Chase, McAuliffe lead gubernatorial races, Wason Center poll finds
About half of all voters say they're still undecided
Former Virginia Gov. Terry McAuliffe and state Sen. Amanda Chase, R-Chesterfield, lead the packs in pursuit of their parties’ gubernatorial nominations, according to a poll released Friday by the Wason Center for Civic Leadership at Christopher Newport University.
McAuliffe, who has outraised other Democrats in campaign funds, leads the field with 26% of the vote — although 49% of Democratic voters surveyed said they are undecided. Chase has a narrower lead of 17% among likely Republican voters polled. On the GOP side, 55% say they’re undecided.
Here’s the breakdown among the other Democratic candidates:
- Lt. Gov. Justin Fairfax — 12%
- Former Del. Jennifer Carroll Foy and state Sen. Jennifer McClellan — tied at 4% each
- Del. Lee Carter — 1%
And on the Republican side:
- Del. Kirk Cox — 10%
- Pete Snyder, entrepreneur — 6%
- Glenn Youngkin, former CEO of The Carlyle Group — 3%
Chase’s hard-right stance and ardent support of former President Trump, which has led her into trouble with fellow Republicans and Democrats, is a sharp contrast next to the more moderate Cox, the former speaker of the House of Delegates. As voters get to know other candidates, the tension “could crack the party and open the door for Snyder or another contender,” Wason Center Research Director Rebecca Bromley-Trujillo said in a statement. Quentin Kidd, the center’s academic director, notes that McAuliffe “opens with a head start, but he’s a long way from closing the deal.”
McAuliffe has the highest name recognition and has a favorable/unfavorable rating of 25% to 21%, while Chase’s ratings are 9% favorable and 14% unfavorable. Chase was censured last month by the state Senate in part for her participation in a pro-Trump rally Jan. 6 in Washington, D.C., before the violent breach of the U.S. Capitol, as well as a laundry list of other actions and words. She is suing the legislative body to have the censure resolution expunged from the record, claiming that it was a violation of her civil rights to free speech.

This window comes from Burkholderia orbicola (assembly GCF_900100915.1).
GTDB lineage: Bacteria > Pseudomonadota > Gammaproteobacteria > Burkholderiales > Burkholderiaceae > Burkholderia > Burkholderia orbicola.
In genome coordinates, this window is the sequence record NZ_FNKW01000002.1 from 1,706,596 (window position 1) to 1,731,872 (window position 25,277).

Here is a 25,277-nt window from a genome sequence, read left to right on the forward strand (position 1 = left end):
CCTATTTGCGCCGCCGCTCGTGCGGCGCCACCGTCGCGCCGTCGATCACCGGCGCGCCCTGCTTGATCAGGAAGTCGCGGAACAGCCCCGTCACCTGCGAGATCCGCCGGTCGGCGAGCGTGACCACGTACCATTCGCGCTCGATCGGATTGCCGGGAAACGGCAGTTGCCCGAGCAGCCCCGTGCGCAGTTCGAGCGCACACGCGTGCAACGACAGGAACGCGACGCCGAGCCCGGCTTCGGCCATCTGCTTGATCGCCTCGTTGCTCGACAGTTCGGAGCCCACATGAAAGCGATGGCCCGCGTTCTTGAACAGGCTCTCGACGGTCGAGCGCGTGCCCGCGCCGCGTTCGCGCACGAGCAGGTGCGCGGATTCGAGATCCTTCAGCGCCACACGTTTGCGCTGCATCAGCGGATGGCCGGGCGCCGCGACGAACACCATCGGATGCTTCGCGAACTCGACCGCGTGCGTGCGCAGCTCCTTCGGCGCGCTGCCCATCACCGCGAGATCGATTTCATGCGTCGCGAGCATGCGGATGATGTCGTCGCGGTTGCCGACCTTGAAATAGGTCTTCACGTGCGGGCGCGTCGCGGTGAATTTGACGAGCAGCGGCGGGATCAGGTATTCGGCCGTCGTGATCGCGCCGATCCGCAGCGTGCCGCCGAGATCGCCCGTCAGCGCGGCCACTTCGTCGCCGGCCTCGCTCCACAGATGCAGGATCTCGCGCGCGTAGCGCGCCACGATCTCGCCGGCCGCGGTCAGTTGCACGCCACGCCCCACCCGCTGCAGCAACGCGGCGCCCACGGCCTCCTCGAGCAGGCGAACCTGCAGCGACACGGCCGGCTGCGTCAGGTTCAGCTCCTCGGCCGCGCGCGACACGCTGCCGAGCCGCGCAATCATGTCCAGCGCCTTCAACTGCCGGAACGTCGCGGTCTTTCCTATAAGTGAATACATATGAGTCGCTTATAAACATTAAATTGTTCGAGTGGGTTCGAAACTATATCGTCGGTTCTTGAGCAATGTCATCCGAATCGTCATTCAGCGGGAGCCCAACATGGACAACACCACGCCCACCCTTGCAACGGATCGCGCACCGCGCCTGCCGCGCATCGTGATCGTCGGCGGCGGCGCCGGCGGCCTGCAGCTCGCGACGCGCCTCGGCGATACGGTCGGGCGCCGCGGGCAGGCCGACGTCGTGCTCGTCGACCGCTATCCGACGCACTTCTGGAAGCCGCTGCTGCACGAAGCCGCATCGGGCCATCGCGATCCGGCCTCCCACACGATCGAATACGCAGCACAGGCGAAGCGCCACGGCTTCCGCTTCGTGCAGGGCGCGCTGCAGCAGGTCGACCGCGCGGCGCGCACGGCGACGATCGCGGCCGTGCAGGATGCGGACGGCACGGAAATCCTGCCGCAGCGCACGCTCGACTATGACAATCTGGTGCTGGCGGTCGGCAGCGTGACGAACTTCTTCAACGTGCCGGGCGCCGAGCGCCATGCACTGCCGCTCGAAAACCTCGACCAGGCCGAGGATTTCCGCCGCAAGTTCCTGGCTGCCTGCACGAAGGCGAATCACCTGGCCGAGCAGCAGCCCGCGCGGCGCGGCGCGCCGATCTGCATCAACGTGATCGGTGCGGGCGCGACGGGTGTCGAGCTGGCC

In a poll of 508 likely voters conducted Feb. 6-11 by YouGov, McAuliffe and Chase held stronger leads than in the Wason poll, based on interviews with 1,005 Virginia registered voters conducted Jan. 31-Feb. 14. McAuliffe carried 33% of Democratic votes, and 21% of undecided Democratic voters say they lean toward voting for the former governor. Chase had 19% of likely Republican votes in the YouGov survey, followed by Snyder with 10% and Cox with 6%, and 10% of undecided Republican voters said they lean toward the Chesterfield senator.
In the other statewide races, the Wason poll found that 42% of Democratic voters say they support Attorney General Mark Herring, who is running for a third term. Only 3% said they support Del. Jerrauld “Jay” Jones, and 50% say they are undecided. Virginia Beach attorney Chuck Smith leads the Republican field of AG candidates with 10%, and Del. Glenn Davis leads the field for the lieutenant governor nomination, with 8% of Republican voters saying they support him. Among Democratic voters, 78% say they are undecided on the crowded lieutenant governor field, and no candidate has a significant lead.
Virginia’s Democratic Party will hold primary elections on June 8 for the three statewide offices, while state Republicans currently have a May 1 convention scheduled to choose their nominees — although a hearing is taking place Friday in Richmond Circuit Court on Chase’s civil suit to prevent the party from hosting a convention, which she says is not fair to voters during pandemic restrictions on large gatherings.
In other questions, Democrats lead Republicans 49% to 37% in a generic ballot for the House of Delegates, in which all 100 seats are up this year. Democratic Gov. Ralph Northam has a 54% approval rating, and 47% of Virginians polled say the state is heading in the right direction, although 41% say it is going in the wrong direction, falling along partisan lines.